The log subcommand will normally show every change ever made to the branch, including tracing back through the copy which created the branch. So normally, you’ll see history from the trunk as well. The --stop-on-copy will halt log output as soon as svn log detects that its target was copied or renamed.

Now, this presents the required textual information, and I found out that copy was made in revision r25 and last commit was made in revision r32. Now, we know where the changes took place since making the copy of trunk in r25. As per the book, I used the following command to do the merge;

svn merge -r 25:32 URL

Firstly, change the directory to the working copy and if we use svn merge, it assumes that current directory is the working copy. So, it will apply changes that happened between r25-r32 to the working copy. It may happen that there might be some conflicts, which you can resolve from command line. Now, use the following to see the status and detect any conflicts of the working copy after merging has been done;

svn status

The console output shows only modifications (denoted by M), addition (denoted by A)/deletion (denoted by D) or conflicts (denoted by C). If there are any conflicts, they are required to be resolved. So, please refer this guide on how to resolve the conflicts using CLI. Once they are resolved, you should commit the changes to the server (/trunk).

svn commit -m some_message

where some_message = “Merged changes r25:32 into the trunk..”

Hit Enter button to send the changes to the server. The book states,

Again, notice that the commit log message very specifically mentions the range of changes that was merged into the trunk. Always remember to do this, because it’s critical information you’ll need later on.

Using NetBeans IDE

Now, I will show you how to do the same using NetBeans IDE to increase productivity, without worrying about typing issues that may occur using CLI. Also, changing directories, retrieving logs, doing manual merge, etc.

All of these may go easily wrong.. Although, its good to know how to work using CLI. Its much better to use IDE’s for the same purpose. Thus, I have written this blog that may help you switch to NetBeans IDE for the same.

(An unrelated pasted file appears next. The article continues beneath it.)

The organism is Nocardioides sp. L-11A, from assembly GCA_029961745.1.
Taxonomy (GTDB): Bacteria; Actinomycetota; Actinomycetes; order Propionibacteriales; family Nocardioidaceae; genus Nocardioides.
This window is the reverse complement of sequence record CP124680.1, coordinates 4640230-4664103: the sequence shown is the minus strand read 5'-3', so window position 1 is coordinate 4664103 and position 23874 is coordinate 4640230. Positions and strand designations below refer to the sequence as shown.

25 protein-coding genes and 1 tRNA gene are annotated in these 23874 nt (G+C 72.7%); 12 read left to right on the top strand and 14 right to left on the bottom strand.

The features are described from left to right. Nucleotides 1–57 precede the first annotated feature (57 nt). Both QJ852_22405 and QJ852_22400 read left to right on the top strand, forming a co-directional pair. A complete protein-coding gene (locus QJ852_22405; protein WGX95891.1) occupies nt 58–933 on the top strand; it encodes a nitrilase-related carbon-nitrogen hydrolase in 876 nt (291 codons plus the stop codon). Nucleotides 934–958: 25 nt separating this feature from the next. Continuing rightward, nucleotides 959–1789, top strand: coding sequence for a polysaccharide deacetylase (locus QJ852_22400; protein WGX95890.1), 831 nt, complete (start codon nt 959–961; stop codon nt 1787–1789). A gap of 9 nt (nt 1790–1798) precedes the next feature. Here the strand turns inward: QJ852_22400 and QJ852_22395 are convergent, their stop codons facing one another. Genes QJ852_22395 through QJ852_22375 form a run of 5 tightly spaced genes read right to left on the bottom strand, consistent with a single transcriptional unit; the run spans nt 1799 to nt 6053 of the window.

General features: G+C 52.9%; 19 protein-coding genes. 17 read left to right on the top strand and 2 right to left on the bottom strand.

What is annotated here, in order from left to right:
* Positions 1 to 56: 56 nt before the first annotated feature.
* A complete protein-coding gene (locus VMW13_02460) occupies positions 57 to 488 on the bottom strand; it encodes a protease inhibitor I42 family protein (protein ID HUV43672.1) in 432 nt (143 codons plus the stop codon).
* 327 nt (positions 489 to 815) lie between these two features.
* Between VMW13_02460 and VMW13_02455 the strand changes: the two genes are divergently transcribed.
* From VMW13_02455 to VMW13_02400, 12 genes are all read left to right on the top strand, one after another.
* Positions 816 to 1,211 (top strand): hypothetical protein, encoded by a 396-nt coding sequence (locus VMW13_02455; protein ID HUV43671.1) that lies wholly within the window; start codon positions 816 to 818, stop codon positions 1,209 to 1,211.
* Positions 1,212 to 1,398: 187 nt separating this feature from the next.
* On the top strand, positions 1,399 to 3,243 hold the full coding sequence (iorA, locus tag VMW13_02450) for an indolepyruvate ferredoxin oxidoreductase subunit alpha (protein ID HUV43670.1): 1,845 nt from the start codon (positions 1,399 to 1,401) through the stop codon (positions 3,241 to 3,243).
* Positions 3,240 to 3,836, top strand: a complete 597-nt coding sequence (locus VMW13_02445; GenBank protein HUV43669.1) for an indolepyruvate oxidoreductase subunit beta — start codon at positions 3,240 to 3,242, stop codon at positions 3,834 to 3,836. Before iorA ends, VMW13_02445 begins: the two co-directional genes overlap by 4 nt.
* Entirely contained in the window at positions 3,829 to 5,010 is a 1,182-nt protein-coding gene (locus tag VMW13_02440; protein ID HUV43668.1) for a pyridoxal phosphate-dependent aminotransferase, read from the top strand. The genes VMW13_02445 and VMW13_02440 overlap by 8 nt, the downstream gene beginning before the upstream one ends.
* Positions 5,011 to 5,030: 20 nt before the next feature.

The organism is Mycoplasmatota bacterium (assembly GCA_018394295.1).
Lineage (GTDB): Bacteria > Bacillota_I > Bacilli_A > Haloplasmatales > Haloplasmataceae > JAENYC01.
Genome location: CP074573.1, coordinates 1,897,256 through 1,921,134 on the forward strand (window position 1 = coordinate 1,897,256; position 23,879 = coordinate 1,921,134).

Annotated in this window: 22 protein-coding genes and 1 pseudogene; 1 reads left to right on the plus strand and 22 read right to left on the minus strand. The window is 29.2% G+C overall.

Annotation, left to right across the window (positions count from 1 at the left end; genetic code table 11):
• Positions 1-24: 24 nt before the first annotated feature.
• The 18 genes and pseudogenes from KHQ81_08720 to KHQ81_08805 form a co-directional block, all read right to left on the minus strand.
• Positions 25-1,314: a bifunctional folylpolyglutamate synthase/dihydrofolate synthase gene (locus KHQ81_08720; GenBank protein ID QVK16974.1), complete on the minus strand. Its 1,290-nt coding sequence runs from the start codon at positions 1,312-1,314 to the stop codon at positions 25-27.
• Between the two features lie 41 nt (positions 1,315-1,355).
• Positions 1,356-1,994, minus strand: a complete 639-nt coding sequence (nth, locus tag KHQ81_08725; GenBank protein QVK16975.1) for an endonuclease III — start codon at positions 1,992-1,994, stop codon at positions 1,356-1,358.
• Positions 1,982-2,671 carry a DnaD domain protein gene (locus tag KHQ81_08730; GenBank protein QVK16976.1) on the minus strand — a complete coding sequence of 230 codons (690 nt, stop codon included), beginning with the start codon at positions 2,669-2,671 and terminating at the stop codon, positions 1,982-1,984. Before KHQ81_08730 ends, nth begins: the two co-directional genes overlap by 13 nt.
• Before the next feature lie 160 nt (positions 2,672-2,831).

Checkout..

Firstly, goto Team | Subversion menu and select Checkout… This will open a wizard where you will enter the URL, username and password. Now, refer this blog on how to checkout the code and configure it, as per the requirements. Once its done, project will be opened and displayed under Projects window.

Merge Changes..

Right-click the project node and select Subversion from the context menu. Then, select Merge Changes.. from the menu as displayed here;

Merge Changes.. (Click to enlarge)

Soon, following window opens that lets you configure the way you want the merge to happen and that too, in one step! Have  a look;

Merge Revisions (Click to enlarge)

You can see various options in the form of drop-down list and browse, search buttons. I willl brief you about the same as we move ahead. Drop-down list have three options to choose from;

Type I – One Repository Folder Since its Origin

Merge Revisions Type I (Click to enlarge)

Type II – One Repository Folder

Merge Preview Type II (Click to enlarge)

Type III – Two Repository Folders

Merge Revisions Type III (Click to enlarge)

So, I selected Type II because I want to merge changes from single repository folder (/branches/release60_fixes) which is other than the working copy, synchronized with (/trunk). This preview is shown within the same window and can be viewed by scrolling down the same window.

Browse.. will let you choose the repository folder to merge from. We will choose /branches/release60_fixes/ahrefhyperlink.revamped (This folder might change in future, you may expand /branches as shown in the figure to observe changes taken place) for merge. Have a look;

Browse Repository Folders (Click to enlarge)

At the beginning of this entry, I mentioned that one can find out that changes between which versions have to be merged in the working copy. To do that, one has to make use of svn log. In this case, one would just click the Search.. button and following window pop-up!

Log changes (Click to enlarge)

Clicking List will list all the changes that have occurred since the date entered in the shown field. As you can see tag was made in r25 and last code update took place in r32. So, we will first choose the revision #25 for Starting Revision and #32 as Ending Revision, one-by-one. See the following figure;

Merge Revisions (Click to enlarge)

This works same as the  svn merge command used earlier. Click Merge button to commence the merge operation. Once the merging is finished, one can see whether there are any conflicts or not.

Conflicts may occur, when the HEAD revision of the /trunk repository is not in sync with the other repository, when sources were first copied from /trunk. See the following figure, I got two file conflicts;

Merge Conflicts Part 1 (Click to enlarge)

For resolving conflicts, you may refer this guide written by Sun Technical Writers. Once conflicts are resolved, you must now commit the sources with this message as recommended earlier, “Merged changes r25:32 into the trunk”. That’s all for the day. Hope this helps you get started effectively.

Reference Guide
http://www.netbeans.org/kb/60/ide/subversion.html#merging

NetBeans Plugins at Kenai | #2

This post will focus on work flow of my plug in Revamped Hyperlink Navigation (RHN). Without much ado, lets get started..